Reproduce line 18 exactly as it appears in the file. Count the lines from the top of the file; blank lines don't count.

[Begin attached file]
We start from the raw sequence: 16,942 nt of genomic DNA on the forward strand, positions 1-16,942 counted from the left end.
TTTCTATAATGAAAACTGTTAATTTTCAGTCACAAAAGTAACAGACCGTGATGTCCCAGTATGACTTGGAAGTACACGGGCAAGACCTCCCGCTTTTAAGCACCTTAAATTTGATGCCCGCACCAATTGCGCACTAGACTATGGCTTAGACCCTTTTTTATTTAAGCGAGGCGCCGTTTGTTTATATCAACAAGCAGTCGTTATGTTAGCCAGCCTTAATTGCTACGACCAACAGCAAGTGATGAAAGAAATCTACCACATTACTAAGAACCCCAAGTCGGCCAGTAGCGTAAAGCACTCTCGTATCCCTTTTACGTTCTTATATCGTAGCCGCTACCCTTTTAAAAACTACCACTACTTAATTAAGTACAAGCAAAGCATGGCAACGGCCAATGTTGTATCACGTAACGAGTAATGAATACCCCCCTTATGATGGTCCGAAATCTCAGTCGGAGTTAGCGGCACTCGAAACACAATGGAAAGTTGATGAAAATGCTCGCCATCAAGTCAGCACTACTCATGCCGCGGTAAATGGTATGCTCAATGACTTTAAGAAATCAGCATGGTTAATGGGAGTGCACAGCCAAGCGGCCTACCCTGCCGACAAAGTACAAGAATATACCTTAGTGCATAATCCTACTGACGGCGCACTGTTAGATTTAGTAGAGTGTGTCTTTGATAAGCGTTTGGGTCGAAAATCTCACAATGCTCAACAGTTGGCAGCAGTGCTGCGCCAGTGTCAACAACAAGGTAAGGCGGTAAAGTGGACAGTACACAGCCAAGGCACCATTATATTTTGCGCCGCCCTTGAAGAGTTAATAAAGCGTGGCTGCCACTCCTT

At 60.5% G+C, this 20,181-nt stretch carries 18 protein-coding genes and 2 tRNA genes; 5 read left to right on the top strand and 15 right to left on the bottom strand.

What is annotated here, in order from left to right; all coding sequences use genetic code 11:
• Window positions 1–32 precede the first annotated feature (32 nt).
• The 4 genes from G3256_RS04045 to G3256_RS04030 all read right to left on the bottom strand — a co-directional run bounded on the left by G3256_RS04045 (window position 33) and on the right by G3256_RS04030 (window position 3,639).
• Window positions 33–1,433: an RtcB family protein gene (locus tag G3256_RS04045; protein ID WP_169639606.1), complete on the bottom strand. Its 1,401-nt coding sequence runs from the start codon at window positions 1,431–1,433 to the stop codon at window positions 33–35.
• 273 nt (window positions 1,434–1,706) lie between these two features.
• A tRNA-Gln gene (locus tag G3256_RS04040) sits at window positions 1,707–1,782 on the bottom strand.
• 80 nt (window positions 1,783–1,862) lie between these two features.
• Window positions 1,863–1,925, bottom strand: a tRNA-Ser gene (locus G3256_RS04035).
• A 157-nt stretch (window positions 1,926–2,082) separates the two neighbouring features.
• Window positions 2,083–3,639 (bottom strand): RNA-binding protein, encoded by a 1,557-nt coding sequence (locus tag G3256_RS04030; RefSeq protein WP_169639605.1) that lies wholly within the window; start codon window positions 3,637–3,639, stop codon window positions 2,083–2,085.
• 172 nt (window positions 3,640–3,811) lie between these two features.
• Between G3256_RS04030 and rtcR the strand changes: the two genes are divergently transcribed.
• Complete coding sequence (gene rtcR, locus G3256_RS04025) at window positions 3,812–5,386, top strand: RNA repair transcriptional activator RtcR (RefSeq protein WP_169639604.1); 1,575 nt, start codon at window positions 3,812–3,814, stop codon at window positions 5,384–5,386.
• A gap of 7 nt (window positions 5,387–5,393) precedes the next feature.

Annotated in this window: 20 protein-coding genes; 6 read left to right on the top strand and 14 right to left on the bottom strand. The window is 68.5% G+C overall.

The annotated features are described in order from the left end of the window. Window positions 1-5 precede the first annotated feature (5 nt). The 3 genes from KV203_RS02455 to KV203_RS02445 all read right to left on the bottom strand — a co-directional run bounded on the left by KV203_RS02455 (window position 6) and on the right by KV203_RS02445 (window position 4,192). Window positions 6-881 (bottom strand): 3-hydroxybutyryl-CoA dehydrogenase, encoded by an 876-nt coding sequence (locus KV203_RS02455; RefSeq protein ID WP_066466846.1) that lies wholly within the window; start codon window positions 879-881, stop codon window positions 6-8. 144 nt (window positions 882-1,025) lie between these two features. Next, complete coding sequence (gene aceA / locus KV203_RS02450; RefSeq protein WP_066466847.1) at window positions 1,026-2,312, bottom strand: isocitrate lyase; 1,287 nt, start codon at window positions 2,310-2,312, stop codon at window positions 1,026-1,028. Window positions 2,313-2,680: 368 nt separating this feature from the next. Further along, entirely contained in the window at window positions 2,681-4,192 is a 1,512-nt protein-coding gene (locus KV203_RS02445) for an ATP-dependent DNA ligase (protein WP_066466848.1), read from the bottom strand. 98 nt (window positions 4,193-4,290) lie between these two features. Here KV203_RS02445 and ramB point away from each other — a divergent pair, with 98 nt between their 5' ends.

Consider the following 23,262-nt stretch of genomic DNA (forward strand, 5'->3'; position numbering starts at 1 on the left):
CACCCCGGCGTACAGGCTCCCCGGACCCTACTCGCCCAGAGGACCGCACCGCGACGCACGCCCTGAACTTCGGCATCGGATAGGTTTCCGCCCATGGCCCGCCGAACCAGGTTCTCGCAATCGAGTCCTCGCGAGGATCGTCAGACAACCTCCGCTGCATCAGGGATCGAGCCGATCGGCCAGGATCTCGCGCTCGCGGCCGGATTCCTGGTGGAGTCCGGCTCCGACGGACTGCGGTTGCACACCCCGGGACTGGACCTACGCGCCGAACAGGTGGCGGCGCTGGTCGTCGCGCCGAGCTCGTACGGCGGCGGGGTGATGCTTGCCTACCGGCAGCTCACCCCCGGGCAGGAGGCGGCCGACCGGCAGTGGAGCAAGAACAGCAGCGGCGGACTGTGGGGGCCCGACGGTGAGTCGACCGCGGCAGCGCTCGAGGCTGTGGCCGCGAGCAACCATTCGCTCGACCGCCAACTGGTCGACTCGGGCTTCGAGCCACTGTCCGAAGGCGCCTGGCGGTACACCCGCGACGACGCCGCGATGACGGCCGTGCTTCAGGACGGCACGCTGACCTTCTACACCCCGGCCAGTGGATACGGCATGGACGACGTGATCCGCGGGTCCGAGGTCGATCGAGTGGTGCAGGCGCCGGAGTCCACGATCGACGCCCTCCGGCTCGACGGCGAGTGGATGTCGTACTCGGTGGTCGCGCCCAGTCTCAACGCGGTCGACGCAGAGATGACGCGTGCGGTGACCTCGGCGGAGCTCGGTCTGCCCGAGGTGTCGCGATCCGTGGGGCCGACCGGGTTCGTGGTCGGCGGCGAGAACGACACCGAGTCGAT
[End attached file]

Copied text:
Annotated in this window: 20 protein-coding genes; 6 read left to right on the top strand and 14 right to left on the bottom strand. The window is 68.5% G+C overall.